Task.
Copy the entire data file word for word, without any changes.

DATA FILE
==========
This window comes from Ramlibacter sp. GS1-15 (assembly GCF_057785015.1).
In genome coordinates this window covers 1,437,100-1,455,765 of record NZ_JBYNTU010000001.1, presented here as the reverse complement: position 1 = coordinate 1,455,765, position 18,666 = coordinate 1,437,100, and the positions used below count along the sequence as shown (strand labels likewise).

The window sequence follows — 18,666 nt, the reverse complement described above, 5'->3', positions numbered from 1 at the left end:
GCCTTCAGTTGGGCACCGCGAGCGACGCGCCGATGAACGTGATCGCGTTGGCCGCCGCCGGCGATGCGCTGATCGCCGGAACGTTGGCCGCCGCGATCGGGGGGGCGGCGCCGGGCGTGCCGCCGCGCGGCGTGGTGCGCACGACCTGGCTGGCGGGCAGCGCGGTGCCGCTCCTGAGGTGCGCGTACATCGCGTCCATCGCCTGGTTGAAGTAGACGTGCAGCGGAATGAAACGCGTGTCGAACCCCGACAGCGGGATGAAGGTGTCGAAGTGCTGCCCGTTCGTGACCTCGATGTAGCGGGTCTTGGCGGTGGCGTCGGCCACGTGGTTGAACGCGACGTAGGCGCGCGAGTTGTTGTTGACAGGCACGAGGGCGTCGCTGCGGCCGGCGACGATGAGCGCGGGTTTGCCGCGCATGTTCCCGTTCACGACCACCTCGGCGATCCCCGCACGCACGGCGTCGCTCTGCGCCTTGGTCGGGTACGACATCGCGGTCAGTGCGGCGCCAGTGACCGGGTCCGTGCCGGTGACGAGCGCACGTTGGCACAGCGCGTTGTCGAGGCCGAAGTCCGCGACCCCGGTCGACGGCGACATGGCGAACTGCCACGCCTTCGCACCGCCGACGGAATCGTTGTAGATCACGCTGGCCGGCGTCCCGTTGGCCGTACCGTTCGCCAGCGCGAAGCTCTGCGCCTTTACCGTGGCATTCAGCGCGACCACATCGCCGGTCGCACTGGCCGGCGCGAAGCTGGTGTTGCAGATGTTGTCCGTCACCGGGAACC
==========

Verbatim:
This window comes from Ramlibacter sp. GS1-15 (assembly GCF_057785015.1).
In genome coordinates this window covers 1,437,100-1,455,765 of record NZ_JBYNTU010000001.1, presented here as the reverse complement: position 1 = coordinate 1,455,765, position 18,666 = coordinate 1,437,100, and the positions used below count along the sequence as shown (strand labels likewise).

The window sequence follows — 18,666 nt, the reverse complement described above, 5'->3', positions numbered from 1 at the left end:
GCCTTCAGTTGGGCACCGCGAGCGACGCGCCGATGAACGTGATCGCGTTGGCCGCCGCCGGCGATGCGCTGATCGCCGGAACGTTGGCCGCCGCGATCGGGGGGGCGGCGCCGGGCGTGCCGCCGCGCGGCGTGGTGCGCACGACCTGGCTGGCGGGCAGCGCGGTGCCGCTCCTGAGGTGCGCGTACATCGCGTCCATCGCCTGGTTGAAGTAGACGTGCAGCGGAATGAAACGCGTGTCGAACCCCGACAGCGGGATGAAGGTGTCGAAGTGCTGCCCGTTCGTGACCTCGATGTAGCGGGTCTTGGCGGTGGCGTCGGCCACGTGGTTGAACGCGACGTAGGCGCGCGAGTTGTTGTTGACAGGCACGAGGGCGTCGCTGCGGCCGGCGACGATGAGCGCGGGTTTGCCGCGCATGTTCCCGTTCACGACCACCTCGGCGATCCCCGCACGCACGGCGTCGCTCTGCGCCTTGGTCGGGTACGACATCGCGGTCAGTGCGGCGCCAGTGACCGGGTCCGTGCCGGTGACGAGCGCACGTTGGCACAGCGCGTTGTCGAGGCCGAAGTCCGCGACCCCGGTCGACGGCGACATGGCGAACTGCCACGCCTTCGCACCGCCGACGGAATCGTTGTAGATCACGCTGGCCGGCGTCCCGTTGGCCGTACCGTTCGCCAGCGCGAAGCTCTGCGCCTTTACCGTGGCATTCAGCGCGACCACATCGCCGGTCGCACTGGCCGGCGCGAAGCTGGTGTTGCAGATGTTGTCCGTCACCGGGAACC